5 Myths About Everyday Foods

When it comes to nutrition, sometimes it's hard to tell the fact from the fiction. Certain foods get a reputation as "bad for you," whereas others get promoted as "natural" or "good for you" when they are really not.
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When it comes to nutrition, sometimes it's hard to tell the fact from the fiction. Certain foods get a reputation as "bad for you," whereas others get promoted as "natural" or "good for you" when they are really not.

Sometimes myths about foods are based on urban legends that just get perpetuated for years until we actually believe they are research-based. Other myths are based on old research that was not done in a scientific manner. Whatever the reason, here are some claims around a few popular foods that need to be debunked.

1.Cheese is bad for you

I hear this one every day of the week. The answer lies in the type of cheese you eat. There is packaged, processed cheese and then there is artisan/European and grass-fed cheese. The European/grass-fed cheese is higher in omega-3 fats (anti-inflammatory) fats that are good for you. Cheese is also a good source of protein and calcium. Eating cheese from cows that have been fed growth hormones and antibiotics, and that contains multiple ingredients, fits the myth and should be avoided. You can find imported European cheese in the deli section of your grocery store.

2. Eggs make your cholesterol go up

It's beyond interesting to me that many people will avoid an egg yolk but will eat several packaged cookies during the day! Long-term studies found no relationship between egg consumption and heart disease. Studies do consistently link heart disease with a higher intake of trans fat, which is used in packaged foods to increase shelf life. However, the fat in eggs is mostly polyunsaturated and monounsaturated, and the yolk is an excellent source of the antioxidant lutein, which can lower certain inflammatory responses in the body. Eggs easily fit into a healthy lifestyle, so enjoy an omelet for breakfast and see how satisfied you are the rest of the day.

3.Drinking juice is healthy and a good way to get your fruit

Many people love their morning juice! But experts say drinking juice is equal to the same amount of sugar as drinking a glass of soda. Dr. Charles Billington, a researcher on obesity at the University of Minnesota, states that juice is "pretty much the same as sugar water." Think of all the oranges or apples you would have to squeeze to obtain a cup of juice. You are drinking all the sugar from the juice, minus the fiber that helps stabilize your blood sugar when eating the fruit. Skip the juice and eat a few pieces of fruit per day to improve your health.

4.Avoid avocados since they have too much fat

Avocados do contain fat, but it is the healthy monounsaturated kind, which does amazing things in your body. This is a food you want to include as part of your daily diet. Eating avocados can help with increasing the HDL (the happy kind of cholesterol), which you want higher since it helps with lowering heart disease by getting rid of bad cholesterol. Also, having healthy fats in your diet assists your health in multiple ways, including helping your skin and hair stay healthy and vibrant, providing adequate lubrication for the gut to help with normal digestion and absorption, and assisting with making hormones essential to the manufacture of sex hormones.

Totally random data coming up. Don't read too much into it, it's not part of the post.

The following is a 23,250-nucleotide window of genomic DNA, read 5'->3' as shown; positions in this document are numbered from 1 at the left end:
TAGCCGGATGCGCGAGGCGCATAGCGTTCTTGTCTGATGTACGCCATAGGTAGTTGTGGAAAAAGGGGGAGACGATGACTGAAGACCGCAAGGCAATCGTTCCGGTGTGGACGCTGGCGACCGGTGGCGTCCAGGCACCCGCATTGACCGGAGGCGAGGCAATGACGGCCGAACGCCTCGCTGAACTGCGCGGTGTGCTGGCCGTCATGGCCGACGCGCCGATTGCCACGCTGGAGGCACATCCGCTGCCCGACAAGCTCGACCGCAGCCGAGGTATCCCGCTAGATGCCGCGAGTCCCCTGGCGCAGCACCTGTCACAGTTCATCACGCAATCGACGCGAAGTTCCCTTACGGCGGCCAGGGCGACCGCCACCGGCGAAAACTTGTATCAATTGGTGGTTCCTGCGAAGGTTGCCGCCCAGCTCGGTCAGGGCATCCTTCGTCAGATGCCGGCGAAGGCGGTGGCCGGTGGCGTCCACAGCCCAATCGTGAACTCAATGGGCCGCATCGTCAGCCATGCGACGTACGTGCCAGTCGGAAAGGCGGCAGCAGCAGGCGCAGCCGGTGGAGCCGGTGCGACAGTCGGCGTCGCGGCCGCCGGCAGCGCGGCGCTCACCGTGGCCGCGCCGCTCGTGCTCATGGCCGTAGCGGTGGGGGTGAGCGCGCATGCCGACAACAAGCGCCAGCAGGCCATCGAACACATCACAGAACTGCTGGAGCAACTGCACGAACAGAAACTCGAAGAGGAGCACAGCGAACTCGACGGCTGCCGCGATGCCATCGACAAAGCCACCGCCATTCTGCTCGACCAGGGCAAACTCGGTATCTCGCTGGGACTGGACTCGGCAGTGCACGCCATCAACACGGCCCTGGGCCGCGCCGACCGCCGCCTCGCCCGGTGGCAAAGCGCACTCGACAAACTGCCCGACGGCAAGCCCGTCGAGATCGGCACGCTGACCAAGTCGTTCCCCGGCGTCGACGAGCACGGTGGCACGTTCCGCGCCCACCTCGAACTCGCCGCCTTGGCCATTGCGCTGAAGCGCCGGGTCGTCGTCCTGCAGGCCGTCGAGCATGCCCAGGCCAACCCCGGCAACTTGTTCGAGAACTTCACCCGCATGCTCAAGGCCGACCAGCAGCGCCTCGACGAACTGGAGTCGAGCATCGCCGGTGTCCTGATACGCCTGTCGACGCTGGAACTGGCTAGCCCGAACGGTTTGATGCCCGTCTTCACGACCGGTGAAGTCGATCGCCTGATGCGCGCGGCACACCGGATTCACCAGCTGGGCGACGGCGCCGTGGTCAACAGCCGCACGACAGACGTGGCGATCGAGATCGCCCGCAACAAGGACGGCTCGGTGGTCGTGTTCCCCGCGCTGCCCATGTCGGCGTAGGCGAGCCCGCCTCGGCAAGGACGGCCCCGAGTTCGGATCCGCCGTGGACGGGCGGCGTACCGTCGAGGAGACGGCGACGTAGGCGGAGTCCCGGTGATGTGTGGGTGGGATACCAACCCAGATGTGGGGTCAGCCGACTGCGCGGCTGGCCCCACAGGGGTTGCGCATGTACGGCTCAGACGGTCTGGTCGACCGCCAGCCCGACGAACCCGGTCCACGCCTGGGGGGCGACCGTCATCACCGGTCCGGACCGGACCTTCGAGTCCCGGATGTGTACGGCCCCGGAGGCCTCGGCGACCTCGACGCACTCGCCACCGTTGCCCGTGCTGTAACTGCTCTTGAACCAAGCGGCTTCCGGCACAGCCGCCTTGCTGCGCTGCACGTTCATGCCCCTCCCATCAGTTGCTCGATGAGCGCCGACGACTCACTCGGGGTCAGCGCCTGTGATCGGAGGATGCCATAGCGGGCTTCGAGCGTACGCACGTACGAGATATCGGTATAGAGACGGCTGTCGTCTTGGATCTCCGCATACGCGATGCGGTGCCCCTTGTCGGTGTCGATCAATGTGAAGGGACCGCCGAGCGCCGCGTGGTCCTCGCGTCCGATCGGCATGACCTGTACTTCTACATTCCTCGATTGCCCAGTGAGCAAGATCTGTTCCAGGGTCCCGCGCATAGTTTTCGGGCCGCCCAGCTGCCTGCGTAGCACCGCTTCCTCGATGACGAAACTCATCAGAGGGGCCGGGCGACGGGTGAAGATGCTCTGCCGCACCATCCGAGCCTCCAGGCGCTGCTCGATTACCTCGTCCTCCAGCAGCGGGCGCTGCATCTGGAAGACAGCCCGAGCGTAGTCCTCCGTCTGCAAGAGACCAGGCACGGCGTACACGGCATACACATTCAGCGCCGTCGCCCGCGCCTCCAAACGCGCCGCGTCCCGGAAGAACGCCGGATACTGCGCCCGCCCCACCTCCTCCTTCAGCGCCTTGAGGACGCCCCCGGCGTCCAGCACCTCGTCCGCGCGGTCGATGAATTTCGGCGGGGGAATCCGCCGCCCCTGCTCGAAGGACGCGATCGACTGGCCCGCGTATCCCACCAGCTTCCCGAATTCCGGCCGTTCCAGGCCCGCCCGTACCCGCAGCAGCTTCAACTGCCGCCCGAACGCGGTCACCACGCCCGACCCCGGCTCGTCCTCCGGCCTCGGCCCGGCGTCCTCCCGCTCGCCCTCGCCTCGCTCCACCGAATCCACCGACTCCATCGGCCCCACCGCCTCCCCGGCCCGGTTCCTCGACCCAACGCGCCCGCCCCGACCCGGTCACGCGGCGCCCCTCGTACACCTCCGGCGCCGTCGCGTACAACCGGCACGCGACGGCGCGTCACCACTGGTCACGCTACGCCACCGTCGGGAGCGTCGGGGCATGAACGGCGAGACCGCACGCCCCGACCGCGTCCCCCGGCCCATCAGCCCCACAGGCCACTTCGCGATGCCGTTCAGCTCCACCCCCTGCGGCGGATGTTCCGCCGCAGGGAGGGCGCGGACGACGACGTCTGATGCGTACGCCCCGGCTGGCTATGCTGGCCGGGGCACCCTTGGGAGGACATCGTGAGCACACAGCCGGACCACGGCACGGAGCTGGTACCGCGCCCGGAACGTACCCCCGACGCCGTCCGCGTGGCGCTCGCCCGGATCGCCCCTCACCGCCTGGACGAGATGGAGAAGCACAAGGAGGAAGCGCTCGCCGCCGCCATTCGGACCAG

5.Agave is a natural sweetener

Agave, which comes from the cactus and has been used to make tequila, hit the market a few years ago. You can find agave as a sweetener in most products found in health food stores... but is it really a health product?

Using high-fructose corn syrup is a cheap way to sweeten foods. It was developed to help food companies cut costs. Whereas real sugar is 50 percent glucose and 50 percent fructose, high-fructose corn syrup is approximately 45 percent glucose and 55 fructose, and not the natural kind like in fruit. With agave, the percentages are altered more significantly -- the syrup is 85-90 percent fructose and 10-15 percent glucose. When you consume a large percentage of this type of fructose, it gets processed directly by your liver, which not only increases your triglyceride levels, but causes fatty liver, increased hunger levels and a plethora of other health issues you would rather avoid. The agave plant goes through heavy processing in order to concentrate it into a sweet syrup. Rather than being natural, as we've been led to believe, it is actually a processed food, often with few quality controls.

As with everything diet-related, moderation is key, but don't be afraid to add European-style cheese, eggs and avocado to your shopping list. Drop the juice, add some fruit instead, and use honey instead of agave to sweeten your morning beverage. The result? A delicious, satisfying breakfast and a healthier you!

Susan is the author of "A Recipe for Life by the Doctor's Dietitian." Her new book "Healthy You, Healthy Baby: A mother's guide to gestational diabetes" will be out in June 2012. For more information, visit susandopart.com.

For more by Susan B. Dopart, M.S., R.D., C.D.E., click here.

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Flickr photo by Ella es Tanya

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